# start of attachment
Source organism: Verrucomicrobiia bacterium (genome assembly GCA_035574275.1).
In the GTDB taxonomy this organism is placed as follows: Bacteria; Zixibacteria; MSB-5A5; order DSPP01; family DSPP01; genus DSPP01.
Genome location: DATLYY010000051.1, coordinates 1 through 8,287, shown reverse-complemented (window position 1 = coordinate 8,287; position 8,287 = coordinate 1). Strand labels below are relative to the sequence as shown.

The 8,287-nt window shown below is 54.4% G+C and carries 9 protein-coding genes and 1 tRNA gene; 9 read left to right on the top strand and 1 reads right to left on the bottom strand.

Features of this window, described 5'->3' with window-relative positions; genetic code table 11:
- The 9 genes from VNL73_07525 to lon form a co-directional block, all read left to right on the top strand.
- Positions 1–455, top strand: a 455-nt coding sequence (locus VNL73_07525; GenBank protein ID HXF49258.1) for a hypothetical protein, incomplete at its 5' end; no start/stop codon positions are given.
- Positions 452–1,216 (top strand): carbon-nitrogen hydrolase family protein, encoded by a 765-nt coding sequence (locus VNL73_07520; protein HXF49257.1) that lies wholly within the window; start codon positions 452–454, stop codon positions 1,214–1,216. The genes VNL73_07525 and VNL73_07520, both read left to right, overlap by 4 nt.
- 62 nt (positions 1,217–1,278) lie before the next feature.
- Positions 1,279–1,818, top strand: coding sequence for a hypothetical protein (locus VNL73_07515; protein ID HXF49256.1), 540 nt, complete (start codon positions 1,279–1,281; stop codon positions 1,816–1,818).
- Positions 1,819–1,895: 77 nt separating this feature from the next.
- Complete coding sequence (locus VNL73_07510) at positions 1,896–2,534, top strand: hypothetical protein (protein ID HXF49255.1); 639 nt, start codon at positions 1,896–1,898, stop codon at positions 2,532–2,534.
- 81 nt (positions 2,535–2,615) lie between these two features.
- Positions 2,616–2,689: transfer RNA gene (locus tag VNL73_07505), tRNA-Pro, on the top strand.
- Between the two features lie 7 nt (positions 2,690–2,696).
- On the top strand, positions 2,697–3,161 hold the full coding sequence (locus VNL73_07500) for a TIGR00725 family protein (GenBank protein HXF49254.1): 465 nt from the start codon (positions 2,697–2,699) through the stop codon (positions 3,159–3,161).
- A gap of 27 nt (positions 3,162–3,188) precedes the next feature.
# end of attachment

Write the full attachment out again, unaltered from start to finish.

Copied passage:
Source organism: Verrucomicrobiia bacterium (genome assembly GCA_035574275.1).
In the GTDB taxonomy this organism is placed as follows: Bacteria; Zixibacteria; MSB-5A5; order DSPP01; family DSPP01; genus DSPP01.
Genome location: DATLYY010000051.1, coordinates 1 through 8,287, shown reverse-complemented (window position 1 = coordinate 8,287; position 8,287 = coordinate 1). Strand labels below are relative to the sequence as shown.

The 8,287-nt window shown below is 54.4% G+C and carries 9 protein-coding genes and 1 tRNA gene; 9 read left to right on the top strand and 1 reads right to left on the bottom strand.

Features of this window, described 5'->3' with window-relative positions; genetic code table 11:
- The 9 genes from VNL73_07525 to lon form a co-directional block, all read left to right on the top strand.
- Positions 1–455, top strand: a 455-nt coding sequence (locus VNL73_07525; GenBank protein ID HXF49258.1) for a hypothetical protein, incomplete at its 5' end; no start/stop codon positions are given.
- Positions 452–1,216 (top strand): carbon-nitrogen hydrolase family protein, encoded by a 765-nt coding sequence (locus VNL73_07520; protein HXF49257.1) that lies wholly within the window; start codon positions 452–454, stop codon positions 1,214–1,216. The genes VNL73_07525 and VNL73_07520, both read left to right, overlap by 4 nt.
- 62 nt (positions 1,217–1,278) lie before the next feature.
- Positions 1,279–1,818, top strand: coding sequence for a hypothetical protein (locus VNL73_07515; protein ID HXF49256.1), 540 nt, complete (start codon positions 1,279–1,281; stop codon positions 1,816–1,818).
- Positions 1,819–1,895: 77 nt separating this feature from the next.
- Complete coding sequence (locus VNL73_07510) at positions 1,896–2,534, top strand: hypothetical protein (protein ID HXF49255.1); 639 nt, start codon at positions 1,896–1,898, stop codon at positions 2,532–2,534.
- 81 nt (positions 2,535–2,615) lie between these two features.
- Positions 2,616–2,689: transfer RNA gene (locus tag VNL73_07505), tRNA-Pro, on the top strand.
- Between the two features lie 7 nt (positions 2,690–2,696).
- On the top strand, positions 2,697–3,161 hold the full coding sequence (locus VNL73_07500) for a TIGR00725 family protein (GenBank protein HXF49254.1): 465 nt from the start codon (positions 2,697–2,699) through the stop codon (positions 3,159–3,161).
- A gap of 27 nt (positions 3,162–3,188) precedes the next feature.